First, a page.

What is Consciousness? According to Wikipedia (and directly quoted here)”
“Consciousness is the state or quality of sentience or awareness of internal or external existence. It has been defined variously in terms of qualia, subjectivity, the ability to experience or to feel, wakefulness, having a sense of selfhood or soul, the claim that “there is something that it is like” to ‘have’ or ‘be’ it, and the executive control system of the mind. Despite the difficulty in definition, many philosophers believe that there is a broadly shared underlying intuition about what consciousness is. According to Max Velmans and Susan Schneider, “Anything that we are aware of at a given moment forms part of our consciousness, making conscious experience at once the most familiar and most mysterious aspect of our lives.”
Western philosophers since the time of Descartes and Locke have struggled to comprehend the nature of consciousness and how it fits into a larger picture of the world. These issues remain central to both continental and analytic philosophy, in phenomenology and the philosophy of mind, respectively. Some basic questions include: whether consciousness is the same kind of thing as matter; whether it may ever be possible for computing machines like computers or robots to be conscious; how consciousness relates to language; how consciousness as Being relates to the world of experience; the role of the self in experience; whether individual thought is possible at all; and whether the concept is fundamentally coherent.
Recently, consciousness has also become a significant topic of interdisciplinary research in cognitive science, involving fields such as psychology, linguistics, anthropology, neuropsychology and neuroscience. The primary focus is on understanding what it means biologically and psychologically for information to be present in consciousness—that is, on determining the neural and psychological correlates of consciousness. The majority of experimental studies assess consciousness in humans by asking subjects for a verbal report of their experiences (e.g., “tell me if you notice anything when I do this”). Issues of interest include phenomena such as subliminal perception, blindsight, denial of impairment, and altered states of consciousness produced by alcohol and other drugs, or spiritual or meditative techniques.
What I find even more interesting is understanding the Collective Unconscious thoughts, words and actions that many of us can take in as “normal” and acceptable. And many go with this flow without giving much thought to it. As I become more and more mindfully-aware, I find myself thinking and meditating on this more regularly. Why are people drawn to difficult/unhappy thoughts, words and behaviours so easily? Like the news, fear-provoking movies (I hear the Joker movie opened to a record audience for October); dark concepts and dark themes are becoming more prevalent in our T.V. programming (I heard on the radio as I haven’t watched T.V. for years). Many peoples’ workdays have become longer, busier and less joy-filled; our spare time is limited and often filled with long to-do lists. And many people fill a weekend with running errands not possible to finish on weekdays, and then start the cycle all over again on Monday! Some call it the “rat race” – I believe this is the Collective Unconscious. We worry more, celebrate less; and the Collective Ego is loving every bit of this drama.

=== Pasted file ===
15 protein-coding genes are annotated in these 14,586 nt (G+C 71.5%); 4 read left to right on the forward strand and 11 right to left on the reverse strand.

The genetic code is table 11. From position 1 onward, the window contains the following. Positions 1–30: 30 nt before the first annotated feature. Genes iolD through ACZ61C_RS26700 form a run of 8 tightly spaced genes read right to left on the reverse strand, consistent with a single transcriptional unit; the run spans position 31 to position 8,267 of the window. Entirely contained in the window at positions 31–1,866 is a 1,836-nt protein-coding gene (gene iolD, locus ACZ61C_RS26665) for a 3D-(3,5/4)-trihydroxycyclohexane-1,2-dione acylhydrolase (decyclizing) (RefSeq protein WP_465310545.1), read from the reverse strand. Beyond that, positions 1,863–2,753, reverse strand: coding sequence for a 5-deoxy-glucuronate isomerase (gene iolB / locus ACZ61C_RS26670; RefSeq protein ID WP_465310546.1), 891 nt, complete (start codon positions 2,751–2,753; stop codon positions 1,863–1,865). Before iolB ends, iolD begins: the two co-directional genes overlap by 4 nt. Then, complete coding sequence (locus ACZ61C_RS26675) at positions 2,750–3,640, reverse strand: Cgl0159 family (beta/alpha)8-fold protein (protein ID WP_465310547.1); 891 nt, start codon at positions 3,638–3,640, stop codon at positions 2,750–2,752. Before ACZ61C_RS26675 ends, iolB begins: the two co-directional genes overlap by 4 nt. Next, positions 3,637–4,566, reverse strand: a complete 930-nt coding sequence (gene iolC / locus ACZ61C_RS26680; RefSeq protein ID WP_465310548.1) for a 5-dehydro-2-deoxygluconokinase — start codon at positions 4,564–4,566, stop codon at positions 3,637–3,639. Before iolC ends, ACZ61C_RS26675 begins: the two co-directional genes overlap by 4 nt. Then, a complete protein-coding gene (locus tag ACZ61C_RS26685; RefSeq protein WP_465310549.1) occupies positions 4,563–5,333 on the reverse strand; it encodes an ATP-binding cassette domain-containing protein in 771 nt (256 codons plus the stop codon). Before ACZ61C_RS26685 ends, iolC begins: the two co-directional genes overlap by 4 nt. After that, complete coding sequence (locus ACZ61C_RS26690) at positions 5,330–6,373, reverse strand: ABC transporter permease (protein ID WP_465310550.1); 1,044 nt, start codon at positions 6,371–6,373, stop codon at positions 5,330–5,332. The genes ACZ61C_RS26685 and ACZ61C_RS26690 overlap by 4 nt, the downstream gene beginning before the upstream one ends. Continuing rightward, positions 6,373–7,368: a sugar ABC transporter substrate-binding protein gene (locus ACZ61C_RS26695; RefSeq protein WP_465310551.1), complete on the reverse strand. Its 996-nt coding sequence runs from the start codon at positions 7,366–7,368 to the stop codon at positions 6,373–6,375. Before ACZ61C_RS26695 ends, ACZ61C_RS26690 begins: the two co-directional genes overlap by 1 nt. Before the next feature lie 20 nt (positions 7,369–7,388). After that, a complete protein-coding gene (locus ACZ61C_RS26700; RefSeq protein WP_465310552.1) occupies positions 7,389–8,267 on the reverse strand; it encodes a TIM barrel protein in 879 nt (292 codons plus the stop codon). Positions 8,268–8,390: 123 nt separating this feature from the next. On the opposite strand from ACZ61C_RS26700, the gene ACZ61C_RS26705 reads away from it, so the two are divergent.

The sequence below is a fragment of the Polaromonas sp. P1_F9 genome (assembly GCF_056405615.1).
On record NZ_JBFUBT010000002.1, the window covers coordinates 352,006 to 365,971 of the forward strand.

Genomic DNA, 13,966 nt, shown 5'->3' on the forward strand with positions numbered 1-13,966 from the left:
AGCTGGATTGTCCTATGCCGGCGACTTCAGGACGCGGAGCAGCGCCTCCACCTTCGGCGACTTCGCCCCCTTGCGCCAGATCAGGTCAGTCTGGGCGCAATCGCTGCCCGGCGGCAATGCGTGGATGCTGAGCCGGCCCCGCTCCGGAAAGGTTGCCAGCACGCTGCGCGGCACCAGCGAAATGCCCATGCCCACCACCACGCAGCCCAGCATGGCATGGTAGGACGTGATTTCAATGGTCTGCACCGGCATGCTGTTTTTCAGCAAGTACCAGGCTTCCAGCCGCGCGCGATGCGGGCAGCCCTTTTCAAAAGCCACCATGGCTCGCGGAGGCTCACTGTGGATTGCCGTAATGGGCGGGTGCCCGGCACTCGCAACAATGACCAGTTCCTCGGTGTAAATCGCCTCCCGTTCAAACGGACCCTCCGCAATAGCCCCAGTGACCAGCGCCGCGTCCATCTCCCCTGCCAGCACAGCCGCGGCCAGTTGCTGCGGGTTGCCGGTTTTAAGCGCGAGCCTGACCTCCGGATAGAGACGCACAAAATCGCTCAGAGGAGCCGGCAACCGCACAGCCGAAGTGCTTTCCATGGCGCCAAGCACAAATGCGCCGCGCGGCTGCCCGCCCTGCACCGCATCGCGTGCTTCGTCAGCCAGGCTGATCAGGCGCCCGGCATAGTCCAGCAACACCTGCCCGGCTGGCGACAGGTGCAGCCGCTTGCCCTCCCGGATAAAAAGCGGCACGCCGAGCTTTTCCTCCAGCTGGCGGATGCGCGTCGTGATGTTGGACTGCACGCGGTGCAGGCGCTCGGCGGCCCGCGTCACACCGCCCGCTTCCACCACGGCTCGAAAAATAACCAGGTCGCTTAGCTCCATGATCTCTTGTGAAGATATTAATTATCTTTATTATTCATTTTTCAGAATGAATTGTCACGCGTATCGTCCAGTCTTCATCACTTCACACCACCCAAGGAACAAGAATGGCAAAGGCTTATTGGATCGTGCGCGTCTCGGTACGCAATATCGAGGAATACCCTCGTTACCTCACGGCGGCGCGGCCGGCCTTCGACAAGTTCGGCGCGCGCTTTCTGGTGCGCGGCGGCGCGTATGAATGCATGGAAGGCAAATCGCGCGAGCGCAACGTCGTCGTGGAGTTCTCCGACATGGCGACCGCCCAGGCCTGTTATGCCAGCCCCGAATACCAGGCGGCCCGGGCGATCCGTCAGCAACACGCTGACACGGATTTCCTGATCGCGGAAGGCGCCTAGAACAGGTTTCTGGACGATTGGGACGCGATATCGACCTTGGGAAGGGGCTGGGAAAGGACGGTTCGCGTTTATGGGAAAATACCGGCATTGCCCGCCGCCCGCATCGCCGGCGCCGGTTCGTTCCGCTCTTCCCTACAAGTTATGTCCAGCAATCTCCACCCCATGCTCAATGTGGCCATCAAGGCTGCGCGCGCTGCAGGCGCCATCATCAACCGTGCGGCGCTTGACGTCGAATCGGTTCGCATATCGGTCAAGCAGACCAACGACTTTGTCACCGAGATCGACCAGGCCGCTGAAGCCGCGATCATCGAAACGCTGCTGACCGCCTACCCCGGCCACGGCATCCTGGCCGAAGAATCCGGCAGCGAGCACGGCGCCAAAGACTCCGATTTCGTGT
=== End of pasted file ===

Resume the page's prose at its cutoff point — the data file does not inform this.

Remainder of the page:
So what if we say no to drama? Stop thinking about it, watching it like a deer in the headlights, talking about all that we are unhappy about and start living the joyful life that is coexisting right along with all of the not-easy experiences within us and around us? I am a strong believer in sharing the not-easy experiences to understand the messages from them and learn from them, but let’s not forget the good too – and there’s always something good… we are breathing, many of us are living a life that many others can only dream of. If you are a person who can enjoy a sunrise/sunset, the smell of apple pie, the comfort of a good night’s sleep, fresh air, a beautiful song, laughing with a dear friend… you are someone who knows how to enjoy the important things. So let’s take a breath, assess the good and the not-so good, shake off the not-so-good after expressing it like dust off a shirt found in the attic (it will not help you to keep that dust!), and truly focus on the gift of life. Right here. Right now. Lots to be grateful for.
It came to mind today that one of the first articles I ever wrote after I graduated was about “Hurry Sickness” in our society. Things haven’t changed much. I can even see how I was outside of this “game” when I first moved to Toronto, then became very much part of the same sickness, and now I am happily recovering from that unconscious space. Wait a minute… it’s been longer… meditative reflection reminded me that I did start University at a very early age in Alberta, and before that I was a driven “show-and-tell” presenter in grade schooling days in Ontario!!! Lots of retraining has certainly been happening NOW!! Amazing that I had comfortably forgotten how young I was when I began such a pattern! We need space and time to recognize that we can each fall into these patterns. Only Consciously removing ourselves from this repetitive cycle (at least mentally) – can help us see with clarity how easy it is to follow the masses (while still feeling a step ahead!).
Mindful practices and Meditation have truly helped me be Present to what I care most about. Compassion, Integrity and Honest Communication. Ahh… and that’s my communication for today 🙂
Wishing you a Conscious week ahead!